IMC partner must have extensive experience, competence, and proven track record PDF Print E-mail
Friday, 27 July 2018 11:57



Financially-troubled Zamboanga City Electric Cooperative (ZAMCELCO) will finally be awarding the Investment Management Contract (IMC) to a chosen partner on August 2, after two bidders submitted letters of intent—Aboitiz Power Corporation and Crown Investment Holdings, Inc.

Meralco-Comtech, the first winning bidder, backed out when it bucked down the NEA’s 8.5% systems loss which was accordingly very hard to achieve considering the systems loss of Zamcelco that they’re taking over is a very high 25%.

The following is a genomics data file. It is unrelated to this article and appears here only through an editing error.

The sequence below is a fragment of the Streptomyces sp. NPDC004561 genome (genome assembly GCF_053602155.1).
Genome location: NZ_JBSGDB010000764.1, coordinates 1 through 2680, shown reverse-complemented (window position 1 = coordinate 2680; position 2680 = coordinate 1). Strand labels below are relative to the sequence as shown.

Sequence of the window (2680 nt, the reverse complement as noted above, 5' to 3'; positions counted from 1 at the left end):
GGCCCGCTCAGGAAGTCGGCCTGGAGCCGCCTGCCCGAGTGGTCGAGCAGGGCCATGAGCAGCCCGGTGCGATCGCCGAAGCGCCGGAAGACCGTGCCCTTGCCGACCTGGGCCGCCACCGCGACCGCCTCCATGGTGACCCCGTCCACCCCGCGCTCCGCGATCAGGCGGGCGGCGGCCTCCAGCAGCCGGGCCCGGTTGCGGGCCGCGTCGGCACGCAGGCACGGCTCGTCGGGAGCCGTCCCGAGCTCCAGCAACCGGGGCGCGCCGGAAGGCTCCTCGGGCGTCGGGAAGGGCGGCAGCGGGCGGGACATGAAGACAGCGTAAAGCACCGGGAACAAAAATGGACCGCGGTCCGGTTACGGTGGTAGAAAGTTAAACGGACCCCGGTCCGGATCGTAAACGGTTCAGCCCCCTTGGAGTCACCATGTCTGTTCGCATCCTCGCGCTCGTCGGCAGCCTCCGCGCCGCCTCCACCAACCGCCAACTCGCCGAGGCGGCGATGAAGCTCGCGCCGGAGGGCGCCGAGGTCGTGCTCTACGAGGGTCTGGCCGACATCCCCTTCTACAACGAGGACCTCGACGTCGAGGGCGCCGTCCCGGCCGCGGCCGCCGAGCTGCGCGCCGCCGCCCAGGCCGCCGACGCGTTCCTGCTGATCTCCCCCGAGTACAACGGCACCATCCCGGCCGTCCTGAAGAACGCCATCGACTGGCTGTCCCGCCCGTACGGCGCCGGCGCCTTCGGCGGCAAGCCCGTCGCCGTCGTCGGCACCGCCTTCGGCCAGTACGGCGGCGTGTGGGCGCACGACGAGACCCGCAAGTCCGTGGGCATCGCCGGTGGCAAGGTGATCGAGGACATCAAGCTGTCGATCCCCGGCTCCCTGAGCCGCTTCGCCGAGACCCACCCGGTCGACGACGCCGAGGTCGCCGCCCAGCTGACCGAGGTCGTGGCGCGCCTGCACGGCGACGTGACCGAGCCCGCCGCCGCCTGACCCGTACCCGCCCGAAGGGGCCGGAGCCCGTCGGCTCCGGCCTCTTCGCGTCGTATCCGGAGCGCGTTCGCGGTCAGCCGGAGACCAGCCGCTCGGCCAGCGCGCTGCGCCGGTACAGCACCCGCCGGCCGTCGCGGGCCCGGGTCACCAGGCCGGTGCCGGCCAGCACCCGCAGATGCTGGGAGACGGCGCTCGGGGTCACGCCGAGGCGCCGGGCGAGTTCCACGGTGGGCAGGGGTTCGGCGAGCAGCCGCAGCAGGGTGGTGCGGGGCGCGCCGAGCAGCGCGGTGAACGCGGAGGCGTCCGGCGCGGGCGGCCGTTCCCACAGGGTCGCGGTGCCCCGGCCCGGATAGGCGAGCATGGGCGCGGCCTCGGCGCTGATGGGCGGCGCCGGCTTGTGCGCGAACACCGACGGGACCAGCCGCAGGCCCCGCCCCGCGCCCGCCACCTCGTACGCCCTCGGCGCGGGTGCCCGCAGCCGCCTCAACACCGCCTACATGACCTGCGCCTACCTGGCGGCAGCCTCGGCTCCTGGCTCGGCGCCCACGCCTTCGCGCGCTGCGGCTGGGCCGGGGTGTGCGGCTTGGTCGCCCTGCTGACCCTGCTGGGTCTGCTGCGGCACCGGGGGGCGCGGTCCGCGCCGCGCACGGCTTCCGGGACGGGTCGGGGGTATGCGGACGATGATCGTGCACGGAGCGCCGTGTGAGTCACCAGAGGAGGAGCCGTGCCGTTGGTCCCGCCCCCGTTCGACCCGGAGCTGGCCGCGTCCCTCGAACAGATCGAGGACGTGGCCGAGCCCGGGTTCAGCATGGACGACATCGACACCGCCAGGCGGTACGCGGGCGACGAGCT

Recall that the city government called for a meeting last week, which was attended by local officials and representatives of Zamcelco, to discuss its ailing financial condition and wherein one of its suppliers, the Alsons Group’s Western Mindanao Power Corporation (WMPC) vowed not to cut its power supply, as earlier announced since Zamcelco has started paying its outstanding dues of more than P258 million. WMPC supplies half of the city’s power demand of 50 megawatts. The other Zamcelco power suppliers are Power Sector Assets and Liabilities managerial Group, Enfinity Philippines, and San Miguel Power Corporation with total collectibles of P948.5 million. It was also revealed during the meeting that Zamcelco’s monthly collection is P370 million and is operating at a systems loss rate of 22%. Why it cannot lower such loss, Zamcelco Manager Edgardo Ancheta disclosed that “the cooperative is intensifying anti-pilferage campaigns and pursuing restructuring schemes to meet its obligations.” According Board Member Rikki Lim, Zamcelco is losing roughly P20 million monthly due to systems loss.